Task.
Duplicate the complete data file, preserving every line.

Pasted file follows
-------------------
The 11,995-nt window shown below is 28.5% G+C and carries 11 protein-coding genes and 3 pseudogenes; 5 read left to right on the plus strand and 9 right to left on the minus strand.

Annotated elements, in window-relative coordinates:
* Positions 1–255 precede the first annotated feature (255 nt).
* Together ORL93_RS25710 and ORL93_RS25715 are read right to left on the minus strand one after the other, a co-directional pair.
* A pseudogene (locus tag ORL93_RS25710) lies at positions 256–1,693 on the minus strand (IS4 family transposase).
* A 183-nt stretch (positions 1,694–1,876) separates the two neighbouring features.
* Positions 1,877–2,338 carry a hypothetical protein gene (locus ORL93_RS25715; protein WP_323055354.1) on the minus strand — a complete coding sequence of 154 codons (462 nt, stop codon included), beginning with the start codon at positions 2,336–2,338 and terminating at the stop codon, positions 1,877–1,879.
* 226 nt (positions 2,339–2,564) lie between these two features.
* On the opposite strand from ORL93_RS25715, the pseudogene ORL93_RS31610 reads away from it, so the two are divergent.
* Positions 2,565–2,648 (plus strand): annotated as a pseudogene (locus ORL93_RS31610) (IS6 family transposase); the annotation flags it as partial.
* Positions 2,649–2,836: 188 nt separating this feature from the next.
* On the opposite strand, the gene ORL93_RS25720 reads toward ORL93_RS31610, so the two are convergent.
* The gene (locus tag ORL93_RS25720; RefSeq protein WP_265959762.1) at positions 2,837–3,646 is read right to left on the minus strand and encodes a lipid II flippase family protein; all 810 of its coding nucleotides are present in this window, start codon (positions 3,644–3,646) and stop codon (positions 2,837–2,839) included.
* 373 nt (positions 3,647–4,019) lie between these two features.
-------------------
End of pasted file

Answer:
The 11,995-nt window shown below is 28.5% G+C and carries 11 protein-coding genes and 3 pseudogenes; 5 read left to right on the plus strand and 9 right to left on the minus strand.

Annotated elements, in window-relative coordinates:
* Positions 1–255 precede the first annotated feature (255 nt).
* Together ORL93_RS25710 and ORL93_RS25715 are read right to left on the minus strand one after the other, a co-directional pair.
* A pseudogene (locus tag ORL93_RS25710) lies at positions 256–1,693 on the minus strand (IS4 family transposase).
* A 183-nt stretch (positions 1,694–1,876) separates the two neighbouring features.
* Positions 1,877–2,338 carry a hypothetical protein gene (locus ORL93_RS25715; protein WP_323055354.1) on the minus strand — a complete coding sequence of 154 codons (462 nt, stop codon included), beginning with the start codon at positions 2,336–2,338 and terminating at the stop codon, positions 1,877–1,879.
* 226 nt (positions 2,339–2,564) lie between these two features.
* On the opposite strand from ORL93_RS25715, the pseudogene ORL93_RS31610 reads away from it, so the two are divergent.
* Positions 2,565–2,648 (plus strand): annotated as a pseudogene (locus ORL93_RS31610) (IS6 family transposase); the annotation flags it as partial.
* Positions 2,649–2,836: 188 nt separating this feature from the next.
* On the opposite strand, the gene ORL93_RS25720 reads toward ORL93_RS31610, so the two are convergent.
* The gene (locus tag ORL93_RS25720; RefSeq protein WP_265959762.1) at positions 2,837–3,646 is read right to left on the minus strand and encodes a lipid II flippase family protein; all 810 of its coding nucleotides are present in this window, start codon (positions 3,644–3,646) and stop codon (positions 2,837–2,839) included.
* 373 nt (positions 3,647–4,019) lie between these two features.